This article supersedes TSB 06-15-2 to update Vehicle Applications, Service Procedure and Part List.

    ISSUE:
    Some 2004-2008 F-150, 2006-2008 Mark LT, 2005-2008 F-Super Duty, Expedition, and Navigator vehicles built with a 5.4L 3-V engine and has a engine built date before 10/9/2007, may experience difficulty with spark plug removal. This may cause damage to the spark plug and leave part of the spark plug in the cylinder head.

    ACTION:
    Refer to the following Service Procedure for techniques to remove the spark plugs and extract broken spark plugs.

    SERVICE PROCEDURE

    The engine build date can be read on the left hand cam cover information sticker.

    To remove spark plugs without damage, it is necessary to adhere exactly to this procedure before removal is attempted.

    CAUTION: DO NOT REMOVE PLUGS WHEN THE ENGINE IS WARM OR HOT. THE ENGINE MUST BE AT ROOM TEMPERATURE WHEN PERFORMING SPARK PLUG SERVICE. REMOVING THE SPARK PLUGS FROM A WARM/HOT ENGINE INCREASES THE CHANCE THE THREADS COULD BE DAMAGED.



    Spark Plug Removal Procedure

    Remove the coil-on-plug assemblies and thoroughly blow out the spark plug wells and surrounding valve cover area with compressed air.
    Back out the spark plugs no more than 1/8 to 1/4 of a turn. Using Motorcraft® Carburetor Tune-Up Cleaner, fill the spark plug well just above where the jamb nut hex sits (1/2 - 3/4 teaspoon). A minimum period of 15 minutes of soak time is required. The cleaner will wick down to the ground electrode shield and soften the carbon deposits in this time. DO NOT WORK the spark plug back and forth at this point.
    NOTE: COMPLETELY REVIEW THE PRODUCT LABEL FOR THE MOTORCRAFT CARBURETOR TUNE-UP CLEANER PRODUCT - USE AT ROOM TEMPERATURE AND SHAKE WELL.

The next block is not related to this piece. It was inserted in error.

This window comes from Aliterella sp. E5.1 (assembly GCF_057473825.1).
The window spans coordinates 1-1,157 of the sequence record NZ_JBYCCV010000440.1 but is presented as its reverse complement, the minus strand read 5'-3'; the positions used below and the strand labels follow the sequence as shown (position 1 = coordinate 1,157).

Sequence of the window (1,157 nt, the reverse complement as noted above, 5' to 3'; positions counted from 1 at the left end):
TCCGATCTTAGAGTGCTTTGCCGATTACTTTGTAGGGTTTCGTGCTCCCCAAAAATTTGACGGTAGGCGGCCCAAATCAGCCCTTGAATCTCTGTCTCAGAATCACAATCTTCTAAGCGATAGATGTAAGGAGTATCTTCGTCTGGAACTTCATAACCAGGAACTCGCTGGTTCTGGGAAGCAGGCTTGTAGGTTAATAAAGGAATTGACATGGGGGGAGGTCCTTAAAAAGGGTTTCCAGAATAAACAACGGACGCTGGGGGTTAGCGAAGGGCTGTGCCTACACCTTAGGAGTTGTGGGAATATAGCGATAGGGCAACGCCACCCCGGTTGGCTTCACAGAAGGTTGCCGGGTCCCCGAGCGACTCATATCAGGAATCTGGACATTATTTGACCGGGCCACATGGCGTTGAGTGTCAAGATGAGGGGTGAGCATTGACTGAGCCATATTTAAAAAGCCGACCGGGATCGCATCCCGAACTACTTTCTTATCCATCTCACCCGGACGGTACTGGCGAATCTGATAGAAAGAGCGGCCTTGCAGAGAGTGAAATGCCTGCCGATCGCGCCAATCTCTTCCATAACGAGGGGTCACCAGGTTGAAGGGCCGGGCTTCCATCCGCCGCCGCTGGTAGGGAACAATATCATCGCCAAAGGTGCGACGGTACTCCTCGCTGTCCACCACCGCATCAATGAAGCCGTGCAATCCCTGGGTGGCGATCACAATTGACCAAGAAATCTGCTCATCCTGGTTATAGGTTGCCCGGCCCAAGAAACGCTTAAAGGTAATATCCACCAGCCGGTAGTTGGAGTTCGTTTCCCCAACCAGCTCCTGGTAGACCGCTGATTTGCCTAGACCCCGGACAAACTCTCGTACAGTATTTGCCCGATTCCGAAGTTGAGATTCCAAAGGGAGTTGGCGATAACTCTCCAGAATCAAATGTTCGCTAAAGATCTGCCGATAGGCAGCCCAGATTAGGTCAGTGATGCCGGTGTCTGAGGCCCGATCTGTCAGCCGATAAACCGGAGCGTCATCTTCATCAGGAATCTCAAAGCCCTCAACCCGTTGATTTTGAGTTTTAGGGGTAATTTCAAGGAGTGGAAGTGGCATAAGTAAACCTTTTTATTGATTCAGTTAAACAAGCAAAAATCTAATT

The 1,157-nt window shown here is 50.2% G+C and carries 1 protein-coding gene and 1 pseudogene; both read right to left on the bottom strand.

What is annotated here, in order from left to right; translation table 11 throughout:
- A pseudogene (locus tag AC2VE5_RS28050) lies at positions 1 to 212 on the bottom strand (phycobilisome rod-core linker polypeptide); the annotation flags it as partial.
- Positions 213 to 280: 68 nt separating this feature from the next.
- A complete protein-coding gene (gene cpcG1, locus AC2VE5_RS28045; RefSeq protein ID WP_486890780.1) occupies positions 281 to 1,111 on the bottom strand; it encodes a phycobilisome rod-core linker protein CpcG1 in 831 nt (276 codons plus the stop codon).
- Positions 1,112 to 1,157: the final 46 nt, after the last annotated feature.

CAUTION: EXCESSIVE MOTORCRAFT® CARBURETOR TUNE-UP CLEANER, OR REPEATING THE PROCESS SEVERAL TIMES WITH TOO MUCH CLEANER FLUID, COULD INTRODUCE ENOUGH LIQUID VOLUME TO HYDRO-LOCK THE ENGINE.



    CAUTION: DO NOT USE AIR OR POWER TOOLS FOR SPARK PLUG REMOVAL. SPARK PLUGS MUST ONLY BE REMOVED WITH HAND TOOLS.



    Slowly turn the spark plug out. Some screeching and high effort may be noticed, but not in every case. The expected removal torque is about 33 lb-ft (45 N-m), but should decrease on the way out. If it is higher, try turning the spark plug back in a half turn, then back out again. If the turning torque still seems high, repeat the back and forth rotation along with introducing additional Motorcraft® Carburetor Tune-Up Cleaner to reduce turning effort.
    Separated/Broken Spark Plug Removal

    If the spark plug does come apart even after following the Spark Plug Removal Procedure, it will break in one of two modes:

    Mode 1: The ground electrode shield is left behind as an empty shell. (Figure 1)


    Figure 1 - Article 08-1-9